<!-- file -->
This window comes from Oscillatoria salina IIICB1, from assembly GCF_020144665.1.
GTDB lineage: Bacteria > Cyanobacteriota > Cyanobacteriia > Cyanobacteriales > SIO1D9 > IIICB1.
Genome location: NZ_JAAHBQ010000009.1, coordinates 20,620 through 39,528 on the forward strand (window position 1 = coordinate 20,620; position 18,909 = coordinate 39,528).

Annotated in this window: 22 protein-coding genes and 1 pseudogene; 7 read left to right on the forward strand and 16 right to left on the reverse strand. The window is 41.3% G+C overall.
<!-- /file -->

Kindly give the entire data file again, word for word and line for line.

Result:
This window comes from Oscillatoria salina IIICB1, from assembly GCF_020144665.1.
GTDB lineage: Bacteria > Cyanobacteriota > Cyanobacteriia > Cyanobacteriales > SIO1D9 > IIICB1.
Genome location: NZ_JAAHBQ010000009.1, coordinates 20,620 through 39,528 on the forward strand (window position 1 = coordinate 20,620; position 18,909 = coordinate 39,528).

Annotated in this window: 22 protein-coding genes and 1 pseudogene; 7 read left to right on the forward strand and 16 right to left on the reverse strand. The window is 41.3% G+C overall.